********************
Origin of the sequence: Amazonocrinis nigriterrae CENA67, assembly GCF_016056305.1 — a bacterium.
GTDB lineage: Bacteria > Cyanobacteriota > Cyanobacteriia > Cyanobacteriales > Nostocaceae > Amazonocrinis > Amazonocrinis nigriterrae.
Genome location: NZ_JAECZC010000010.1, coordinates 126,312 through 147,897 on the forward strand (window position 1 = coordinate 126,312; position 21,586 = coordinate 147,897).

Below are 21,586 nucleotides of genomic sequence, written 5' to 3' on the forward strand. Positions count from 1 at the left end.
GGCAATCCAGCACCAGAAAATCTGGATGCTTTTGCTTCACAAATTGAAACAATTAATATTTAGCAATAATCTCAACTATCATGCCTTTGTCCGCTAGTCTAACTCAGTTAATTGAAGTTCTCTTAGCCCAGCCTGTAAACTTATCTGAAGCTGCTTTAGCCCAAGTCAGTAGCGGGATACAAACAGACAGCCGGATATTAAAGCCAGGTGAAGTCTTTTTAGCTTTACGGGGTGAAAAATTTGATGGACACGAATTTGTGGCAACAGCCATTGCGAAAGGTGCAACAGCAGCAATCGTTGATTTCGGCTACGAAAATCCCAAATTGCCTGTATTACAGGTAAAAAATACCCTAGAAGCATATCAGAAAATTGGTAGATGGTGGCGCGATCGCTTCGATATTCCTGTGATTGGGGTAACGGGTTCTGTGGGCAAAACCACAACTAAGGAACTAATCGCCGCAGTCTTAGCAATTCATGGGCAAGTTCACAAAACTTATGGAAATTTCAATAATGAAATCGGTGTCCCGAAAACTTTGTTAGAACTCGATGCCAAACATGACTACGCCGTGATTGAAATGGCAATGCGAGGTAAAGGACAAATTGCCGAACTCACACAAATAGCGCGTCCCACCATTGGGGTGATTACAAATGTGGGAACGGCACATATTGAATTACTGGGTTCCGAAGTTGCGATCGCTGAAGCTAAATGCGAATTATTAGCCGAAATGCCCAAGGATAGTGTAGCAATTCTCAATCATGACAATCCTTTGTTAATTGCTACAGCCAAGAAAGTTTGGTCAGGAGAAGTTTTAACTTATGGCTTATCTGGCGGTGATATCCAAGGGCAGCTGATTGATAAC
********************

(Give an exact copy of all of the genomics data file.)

Origin of the sequence: Amazonocrinis nigriterrae CENA67, assembly GCF_016056305.1 — a bacterium.
GTDB lineage: Bacteria > Cyanobacteriota > Cyanobacteriia > Cyanobacteriales > Nostocaceae > Amazonocrinis > Amazonocrinis nigriterrae.
Genome location: NZ_JAECZC010000010.1, coordinates 126,312 through 147,897 on the forward strand (window position 1 = coordinate 126,312; position 21,586 = coordinate 147,897).

Below are 21,586 nucleotides of genomic sequence, written 5' to 3' on the forward strand. Positions count from 1 at the left end.
GGCAATCCAGCACCAGAAAATCTGGATGCTTTTGCTTCACAAATTGAAACAATTAATATTTAGCAATAATCTCAACTATCATGCCTTTGTCCGCTAGTCTAACTCAGTTAATTGAAGTTCTCTTAGCCCAGCCTGTAAACTTATCTGAAGCTGCTTTAGCCCAAGTCAGTAGCGGGATACAAACAGACAGCCGGATATTAAAGCCAGGTGAAGTCTTTTTAGCTTTACGGGGTGAAAAATTTGATGGACACGAATTTGTGGCAACAGCCATTGCGAAAGGTGCAACAGCAGCAATCGTTGATTTCGGCTACGAAAATCCCAAATTGCCTGTATTACAGGTAAAAAATACCCTAGAAGCATATCAGAAAATTGGTAGATGGTGGCGCGATCGCTTCGATATTCCTGTGATTGGGGTAACGGGTTCTGTGGGCAAAACCACAACTAAGGAACTAATCGCCGCAGTCTTAGCAATTCATGGGCAAGTTCACAAAACTTATGGAAATTTCAATAATGAAATCGGTGTCCCGAAAACTTTGTTAGAACTCGATGCCAAACATGACTACGCCGTGATTGAAATGGCAATGCGAGGTAAAGGACAAATTGCCGAACTCACACAAATAGCGCGTCCCACCATTGGGGTGATTACAAATGTGGGAACGGCACATATTGAATTACTGGGTTCCGAAGTTGCGATCGCTGAAGCTAAATGCGAATTATTAGCCGAAATGCCCAAGGATAGTGTAGCAATTCTCAATCATGACAATCCTTTGTTAATTGCTACAGCCAAGAAAGTTTGGTCAGGAGAAGTTTTAACTTATGGCTTATCTGGCGGTGATATCCAAGGGCAGCTGATTGATAAC